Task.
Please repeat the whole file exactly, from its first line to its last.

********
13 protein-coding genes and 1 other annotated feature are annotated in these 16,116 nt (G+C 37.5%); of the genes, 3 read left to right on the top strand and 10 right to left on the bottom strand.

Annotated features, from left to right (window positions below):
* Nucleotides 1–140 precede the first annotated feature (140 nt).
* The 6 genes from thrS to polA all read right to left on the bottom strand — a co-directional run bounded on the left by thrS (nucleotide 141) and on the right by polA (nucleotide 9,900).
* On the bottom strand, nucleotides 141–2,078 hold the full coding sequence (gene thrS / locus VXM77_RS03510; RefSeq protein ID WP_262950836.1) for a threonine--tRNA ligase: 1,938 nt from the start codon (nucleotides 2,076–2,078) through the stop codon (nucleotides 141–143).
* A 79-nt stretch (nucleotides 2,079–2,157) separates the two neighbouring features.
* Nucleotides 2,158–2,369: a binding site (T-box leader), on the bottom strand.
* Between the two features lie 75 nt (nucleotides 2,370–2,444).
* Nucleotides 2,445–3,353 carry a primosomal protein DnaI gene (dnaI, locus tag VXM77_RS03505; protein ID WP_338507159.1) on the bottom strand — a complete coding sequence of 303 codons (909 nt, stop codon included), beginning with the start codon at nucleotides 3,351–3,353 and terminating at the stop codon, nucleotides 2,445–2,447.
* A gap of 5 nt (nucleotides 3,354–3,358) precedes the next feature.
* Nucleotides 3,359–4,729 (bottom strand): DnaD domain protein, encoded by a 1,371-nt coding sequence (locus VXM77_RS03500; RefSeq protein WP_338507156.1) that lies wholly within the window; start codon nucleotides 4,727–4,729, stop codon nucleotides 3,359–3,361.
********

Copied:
13 protein-coding genes and 1 other annotated feature are annotated in these 16,116 nt (G+C 37.5%); of the genes, 3 read left to right on the top strand and 10 right to left on the bottom strand.

Annotated features, from left to right (window positions below):
* Nucleotides 1–140 precede the first annotated feature (140 nt).
* The 6 genes from thrS to polA all read right to left on the bottom strand — a co-directional run bounded on the left by thrS (nucleotide 141) and on the right by polA (nucleotide 9,900).
* On the bottom strand, nucleotides 141–2,078 hold the full coding sequence (gene thrS / locus VXM77_RS03510; RefSeq protein ID WP_262950836.1) for a threonine--tRNA ligase: 1,938 nt from the start codon (nucleotides 2,076–2,078) through the stop codon (nucleotides 141–143).
* A 79-nt stretch (nucleotides 2,079–2,157) separates the two neighbouring features.
* Nucleotides 2,158–2,369: a binding site (T-box leader), on the bottom strand.
* Between the two features lie 75 nt (nucleotides 2,370–2,444).
* Nucleotides 2,445–3,353 carry a primosomal protein DnaI gene (dnaI, locus tag VXM77_RS03505; protein ID WP_338507159.1) on the bottom strand — a complete coding sequence of 303 codons (909 nt, stop codon included), beginning with the start codon at nucleotides 3,351–3,353 and terminating at the stop codon, nucleotides 2,445–2,447.
* A gap of 5 nt (nucleotides 3,354–3,358) precedes the next feature.
* Nucleotides 3,359–4,729 (bottom strand): DnaD domain protein, encoded by a 1,371-nt coding sequence (locus VXM77_RS03500; RefSeq protein WP_338507156.1) that lies wholly within the window; start codon nucleotides 4,727–4,729, stop codon nucleotides 3,359–3,361.